– A. J. Saulsberry

If your development organization is using .NET Core 2.0, ASP.NET Core 2.0, or Entity Framework Core 2.0, you may have less time than you think to upgrade to the latest version if you want to be running supported software. The end of life for all of them is October 1st, 2018, less than three months away. The end of life brings an end to support, which means an end to bug fixes and security updates, so this is an important deadline.


.NET Core 2.0 was released on August 14, 2017 and its end of life date was originally scheduled for September 1st of this year. On June 20, 2018, Microsoft announced that support for 2.0 would be extended to October 1st due to a bug.

Microsoft has been advancing .NET Core technology at a steady pace since its introduction in mid-2016 and the release cadence creates a corresponding pressure on developers to upgrade promptly if they want to be working with the current technology. The release schedule also puts pressure on development organizations that need to be running on supported software for compliance reasons.

.NET Core 2.0 was a significant advancement for .NET Core, one that brought stability, performance, and substantial new features. But it was issued as a Current release, rather than a Long Term Support (LTS) release. This means that:

1. it is a version intended for applications under active development and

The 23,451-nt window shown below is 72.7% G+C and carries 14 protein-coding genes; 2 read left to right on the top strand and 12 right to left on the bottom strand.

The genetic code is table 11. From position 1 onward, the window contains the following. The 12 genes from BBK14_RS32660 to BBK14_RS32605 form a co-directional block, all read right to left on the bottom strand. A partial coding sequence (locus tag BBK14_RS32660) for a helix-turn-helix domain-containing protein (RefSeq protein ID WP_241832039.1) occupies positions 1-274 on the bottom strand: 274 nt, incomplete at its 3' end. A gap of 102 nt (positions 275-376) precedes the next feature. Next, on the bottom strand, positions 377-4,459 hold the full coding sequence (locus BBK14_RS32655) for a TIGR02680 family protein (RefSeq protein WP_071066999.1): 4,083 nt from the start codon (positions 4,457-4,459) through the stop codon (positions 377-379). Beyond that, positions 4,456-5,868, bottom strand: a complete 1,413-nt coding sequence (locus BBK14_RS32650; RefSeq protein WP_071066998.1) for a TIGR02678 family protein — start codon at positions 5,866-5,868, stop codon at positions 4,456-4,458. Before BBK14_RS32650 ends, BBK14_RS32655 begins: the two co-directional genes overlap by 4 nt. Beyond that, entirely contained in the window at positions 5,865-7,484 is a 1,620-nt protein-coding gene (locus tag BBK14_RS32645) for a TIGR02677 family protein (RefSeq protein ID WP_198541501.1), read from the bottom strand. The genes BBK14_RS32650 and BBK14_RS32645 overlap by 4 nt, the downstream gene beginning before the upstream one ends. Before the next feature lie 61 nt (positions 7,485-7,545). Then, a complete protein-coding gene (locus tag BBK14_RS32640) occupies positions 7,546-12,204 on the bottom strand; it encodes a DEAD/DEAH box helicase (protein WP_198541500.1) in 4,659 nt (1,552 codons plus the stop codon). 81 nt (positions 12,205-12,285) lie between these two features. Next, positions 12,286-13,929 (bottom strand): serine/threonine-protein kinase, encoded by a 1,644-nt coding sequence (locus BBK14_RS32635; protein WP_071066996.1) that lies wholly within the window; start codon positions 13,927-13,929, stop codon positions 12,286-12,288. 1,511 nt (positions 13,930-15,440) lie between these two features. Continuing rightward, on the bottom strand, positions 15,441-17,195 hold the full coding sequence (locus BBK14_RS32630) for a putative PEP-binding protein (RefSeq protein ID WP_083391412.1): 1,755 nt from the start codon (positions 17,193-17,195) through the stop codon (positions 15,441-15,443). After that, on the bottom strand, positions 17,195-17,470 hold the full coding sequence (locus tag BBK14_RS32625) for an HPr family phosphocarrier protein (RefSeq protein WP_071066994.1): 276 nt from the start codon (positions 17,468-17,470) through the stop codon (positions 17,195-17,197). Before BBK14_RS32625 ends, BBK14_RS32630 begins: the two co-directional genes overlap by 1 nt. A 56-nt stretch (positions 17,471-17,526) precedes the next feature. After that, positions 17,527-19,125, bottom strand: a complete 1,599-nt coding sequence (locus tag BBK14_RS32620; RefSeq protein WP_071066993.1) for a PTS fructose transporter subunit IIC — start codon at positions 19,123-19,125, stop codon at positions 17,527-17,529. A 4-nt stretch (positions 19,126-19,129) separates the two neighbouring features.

2. under the Microsoft Lifecycle Policy, its supported life span ends three months after the release of the next Current or LTS version.

.NET Core 2.1, the most recent Current release, was made available on May 30th, 2018, along with Entity Framework Core 2.1 and ASP.NET Core 2.1. Because EF Core and ASP.NET Core were released as part of the .NET Core release, their lifecycle follows that of the parent release, so they all turn into a pumpkin on October 1st.

A quick glance at the release notes linked above shows a wealth of improvements to be had in moving from the 2.0 to 2.1 version of these frameworks. And a quick glance at the .NET Downloads page shows a steady cadence of patch level releases for version 2.0 since its introduction. That means a steady pace of bug fixes and security updates coming to an end on October 1st. 

If your application is in development you need to keep pace with the Current release. Doing so gives you access to the latest features and fixes. It also keeps you in support. If an application is no longer in active development, stabilizing on a LTS release is a better choice; they offer three years of support after their initial release and fewer changes.

Server administrators, hosting companies, and those providing Windows Server Platform as a Service (PaaS) resources should also take note of the October 1st deadline. To support applications developed with the .NET Core Current release, they'll need to have the corresponding .NET Core 2.1 Runtime installed to support framework-dependent deployments.

It's time to get moving.